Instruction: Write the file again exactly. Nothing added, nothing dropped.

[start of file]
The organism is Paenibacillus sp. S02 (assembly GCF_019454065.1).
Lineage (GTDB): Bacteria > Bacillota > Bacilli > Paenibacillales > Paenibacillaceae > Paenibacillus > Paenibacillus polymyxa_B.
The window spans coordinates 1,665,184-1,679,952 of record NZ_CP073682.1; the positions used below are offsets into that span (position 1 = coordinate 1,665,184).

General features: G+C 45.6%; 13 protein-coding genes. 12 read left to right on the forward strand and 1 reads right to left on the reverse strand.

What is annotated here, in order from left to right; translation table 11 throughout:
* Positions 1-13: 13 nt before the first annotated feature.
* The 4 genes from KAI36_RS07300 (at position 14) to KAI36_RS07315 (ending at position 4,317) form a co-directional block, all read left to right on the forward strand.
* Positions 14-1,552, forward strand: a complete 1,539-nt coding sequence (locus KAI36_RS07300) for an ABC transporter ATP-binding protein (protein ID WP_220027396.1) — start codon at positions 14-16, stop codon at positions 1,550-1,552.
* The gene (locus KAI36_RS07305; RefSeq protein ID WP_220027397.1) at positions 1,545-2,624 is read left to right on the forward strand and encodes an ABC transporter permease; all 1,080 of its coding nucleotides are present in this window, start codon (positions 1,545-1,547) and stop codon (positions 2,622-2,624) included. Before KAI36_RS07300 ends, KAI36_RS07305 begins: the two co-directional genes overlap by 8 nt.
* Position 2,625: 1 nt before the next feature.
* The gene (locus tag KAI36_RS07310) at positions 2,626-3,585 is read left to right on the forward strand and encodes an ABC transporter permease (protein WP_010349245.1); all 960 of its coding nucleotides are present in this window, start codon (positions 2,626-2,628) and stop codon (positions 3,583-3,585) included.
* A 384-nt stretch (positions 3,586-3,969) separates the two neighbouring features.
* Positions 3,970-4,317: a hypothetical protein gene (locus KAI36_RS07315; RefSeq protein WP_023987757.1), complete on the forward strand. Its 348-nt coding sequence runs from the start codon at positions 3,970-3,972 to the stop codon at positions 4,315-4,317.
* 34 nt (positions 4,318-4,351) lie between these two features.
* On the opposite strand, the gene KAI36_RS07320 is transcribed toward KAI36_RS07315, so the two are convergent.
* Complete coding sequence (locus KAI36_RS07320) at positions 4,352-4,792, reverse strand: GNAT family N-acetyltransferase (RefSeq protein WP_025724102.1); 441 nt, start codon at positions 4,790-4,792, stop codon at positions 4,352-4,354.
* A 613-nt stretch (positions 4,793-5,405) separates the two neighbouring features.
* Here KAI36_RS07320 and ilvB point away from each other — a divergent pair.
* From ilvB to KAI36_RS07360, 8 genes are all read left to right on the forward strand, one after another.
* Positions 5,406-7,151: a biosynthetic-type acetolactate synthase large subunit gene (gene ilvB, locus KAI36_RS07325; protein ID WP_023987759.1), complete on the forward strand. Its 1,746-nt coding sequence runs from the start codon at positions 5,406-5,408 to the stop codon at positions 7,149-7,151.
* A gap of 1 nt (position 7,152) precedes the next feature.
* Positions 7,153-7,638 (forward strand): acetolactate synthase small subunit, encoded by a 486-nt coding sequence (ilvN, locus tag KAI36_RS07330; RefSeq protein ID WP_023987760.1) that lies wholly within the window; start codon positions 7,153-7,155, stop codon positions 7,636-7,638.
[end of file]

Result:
The organism is Paenibacillus sp. S02 (assembly GCF_019454065.1).
Lineage (GTDB): Bacteria > Bacillota > Bacilli > Paenibacillales > Paenibacillaceae > Paenibacillus > Paenibacillus polymyxa_B.
The window spans coordinates 1,665,184-1,679,952 of record NZ_CP073682.1; the positions used below are offsets into that span (position 1 = coordinate 1,665,184).

General features: G+C 45.6%; 13 protein-coding genes. 12 read left to right on the forward strand and 1 reads right to left on the reverse strand.

What is annotated here, in order from left to right; translation table 11 throughout:
* Positions 1-13: 13 nt before the first annotated feature.
* The 4 genes from KAI36_RS07300 (at position 14) to KAI36_RS07315 (ending at position 4,317) form a co-directional block, all read left to right on the forward strand.
* Positions 14-1,552, forward strand: a complete 1,539-nt coding sequence (locus KAI36_RS07300) for an ABC transporter ATP-binding protein (protein ID WP_220027396.1) — start codon at positions 14-16, stop codon at positions 1,550-1,552.
* The gene (locus KAI36_RS07305; RefSeq protein ID WP_220027397.1) at positions 1,545-2,624 is read left to right on the forward strand and encodes an ABC transporter permease; all 1,080 of its coding nucleotides are present in this window, start codon (positions 1,545-1,547) and stop codon (positions 2,622-2,624) included. Before KAI36_RS07300 ends, KAI36_RS07305 begins: the two co-directional genes overlap by 8 nt.
* Position 2,625: 1 nt before the next feature.
* The gene (locus tag KAI36_RS07310) at positions 2,626-3,585 is read left to right on the forward strand and encodes an ABC transporter permease (protein WP_010349245.1); all 960 of its coding nucleotides are present in this window, start codon (positions 2,626-2,628) and stop codon (positions 3,583-3,585) included.
* A 384-nt stretch (positions 3,586-3,969) separates the two neighbouring features.
* Positions 3,970-4,317: a hypothetical protein gene (locus KAI36_RS07315; RefSeq protein WP_023987757.1), complete on the forward strand. Its 348-nt coding sequence runs from the start codon at positions 3,970-3,972 to the stop codon at positions 4,315-4,317.
* 34 nt (positions 4,318-4,351) lie between these two features.
* On the opposite strand, the gene KAI36_RS07320 is transcribed toward KAI36_RS07315, so the two are convergent.
* Complete coding sequence (locus KAI36_RS07320) at positions 4,352-4,792, reverse strand: GNAT family N-acetyltransferase (RefSeq protein WP_025724102.1); 441 nt, start codon at positions 4,790-4,792, stop codon at positions 4,352-4,354.
* A 613-nt stretch (positions 4,793-5,405) separates the two neighbouring features.
* Here KAI36_RS07320 and ilvB point away from each other — a divergent pair.
* From ilvB to KAI36_RS07360, 8 genes are all read left to right on the forward strand, one after another.
* Positions 5,406-7,151: a biosynthetic-type acetolactate synthase large subunit gene (gene ilvB, locus KAI36_RS07325; protein ID WP_023987759.1), complete on the forward strand. Its 1,746-nt coding sequence runs from the start codon at positions 5,406-5,408 to the stop codon at positions 7,149-7,151.
* A gap of 1 nt (position 7,152) precedes the next feature.
* Positions 7,153-7,638 (forward strand): acetolactate synthase small subunit, encoded by a 486-nt coding sequence (ilvN, locus tag KAI36_RS07330; RefSeq protein ID WP_023987760.1) that lies wholly within the window; start codon positions 7,153-7,155, stop codon positions 7,636-7,638.